Is Online Video Streaming Fighting a Losing Battle?

The short answer, of course not. The industry is, however, fighting a needlessly difficult battle in which users pay the price—literally and figuratively. So the real question is, are we, the users, fighting a losing battle? Personally I think the short answer to that is, yes.

Around every corner is another hurdle for those of us who want to enjoy our video media via internet rather than the traditional cable, satellite or physical media source. What are we to do?

We Loose

While it sometimes seems as if online video delivery services are fighting the “good fight”, the fight for those of us who want to consume this media a particular way and at a particular price, that’s not actually the case. Keep in mind that these providers (Netflix, Hulu, etc) are controlled by a bigger industry—movie and TV producing companies. They’ll get their money one way or another, whether you like it or not.

Netflix recently announced a new price plan for those who want online streaming only, but in turn they increased the price of the standard DVD “rental” accounts, including for existing customers.

Netflix Pricing changes

Netflix Pricing changes

Drive-less Devices

Have you noticed new devices these days are ditching the old DVD players? Smartphones, tablets (or “pads” if you prefer) and even laptops are finally giving the old DVD technology the cold shoulder and instead relying on the internet and more compact storage media such as flash drives.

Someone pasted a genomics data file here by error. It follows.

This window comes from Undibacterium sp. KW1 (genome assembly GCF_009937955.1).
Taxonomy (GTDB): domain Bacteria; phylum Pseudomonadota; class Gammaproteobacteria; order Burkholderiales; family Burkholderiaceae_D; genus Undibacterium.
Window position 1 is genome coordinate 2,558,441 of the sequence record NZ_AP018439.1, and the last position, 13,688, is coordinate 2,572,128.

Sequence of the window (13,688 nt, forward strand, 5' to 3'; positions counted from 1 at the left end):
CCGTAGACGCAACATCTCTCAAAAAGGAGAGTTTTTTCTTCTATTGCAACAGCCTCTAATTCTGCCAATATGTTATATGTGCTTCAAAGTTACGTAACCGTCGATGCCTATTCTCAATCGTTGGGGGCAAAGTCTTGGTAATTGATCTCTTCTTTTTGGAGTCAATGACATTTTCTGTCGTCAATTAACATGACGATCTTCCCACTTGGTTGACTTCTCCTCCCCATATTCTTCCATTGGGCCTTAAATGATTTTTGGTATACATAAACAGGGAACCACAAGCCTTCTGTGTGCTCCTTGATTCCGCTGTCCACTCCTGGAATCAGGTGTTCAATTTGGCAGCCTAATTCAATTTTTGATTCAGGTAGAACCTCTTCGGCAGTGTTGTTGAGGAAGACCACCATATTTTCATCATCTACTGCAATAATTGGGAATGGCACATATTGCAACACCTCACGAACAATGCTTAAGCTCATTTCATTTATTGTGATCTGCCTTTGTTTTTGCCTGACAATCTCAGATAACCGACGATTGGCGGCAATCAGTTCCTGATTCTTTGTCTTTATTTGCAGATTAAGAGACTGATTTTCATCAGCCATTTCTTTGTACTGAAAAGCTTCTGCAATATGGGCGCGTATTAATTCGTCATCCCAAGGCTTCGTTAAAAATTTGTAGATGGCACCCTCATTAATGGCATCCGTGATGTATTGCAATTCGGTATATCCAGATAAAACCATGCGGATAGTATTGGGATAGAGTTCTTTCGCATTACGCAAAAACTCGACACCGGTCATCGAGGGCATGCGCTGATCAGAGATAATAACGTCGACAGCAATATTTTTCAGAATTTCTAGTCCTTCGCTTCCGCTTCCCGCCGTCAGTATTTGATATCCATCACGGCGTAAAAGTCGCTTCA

MacBook Air

MacBook Air

Thanks to this turn in technology, we’ll see more providers making a way to get content on these [mostly] internet restricted devices, but don’t expect this to come without its limitations and without opening your wallet. The change in Netflix’s pricing is proof of that.

Internet Providers

Unfortunately movie and TV production companies aren’t the only ones we have to worry about here. Your local internet service provider is well aware of the fact that you’ll need more bandwidth has the online shift continues and they’ll be doing anything they can to get their hands on a piece of that pie. We’ve already seen the shift to limited bandwidth internet connections, which makes sure you pay for the extra streaming.

That’s not it though, Comcast recently forced Netflix to pay a “toll” for providing streaming video to its customers. Although Comcast says it’s actually an issue of bandwidth burden and not really a “toll”. One way or another though, those increased costs will end up costing users in the long run.

Keep in mind that Comcast and NBC are trying to merge, which is starting a whole new fire and many that oppose it would like the merger blocked. What effect would this merger have on us here in the states? We’d have less media diversity and there would be less competition for getting us viewers’ attention. In other words, they would heavily control the internet and TV market, crushing smaller providers.

Licensing

Thanks to the joys of licensing, you’ll have limited streaming media with any provider you choose. While some shows may be available for streaming on the web, they may not be available for streaming to your iPhone or iPad. Unfortunately this is yet another area where users suffer, not the provider.

Hulu Plus

Hulu Plus

Conclusion

Really what all this comes down to is a battle between the media giants of traditional TV and streaming TV for your dollar (or the currency of your country). Nobody is really on the user’s side and there’s really nothing we can do about it except not consume media, and that’s not going to happen, or obtain the media illegally. We’re stuck for the time being with scattered video streaming sources at extra costs when providers could easily offer it for free or for a very low additional price.

We, the users, are fighting a losing battle. But we already knew that right? What do you think? How long do you think it will take before one or more solid providers are available that actually offer a full, quality library of media for streaming to just about every device you own?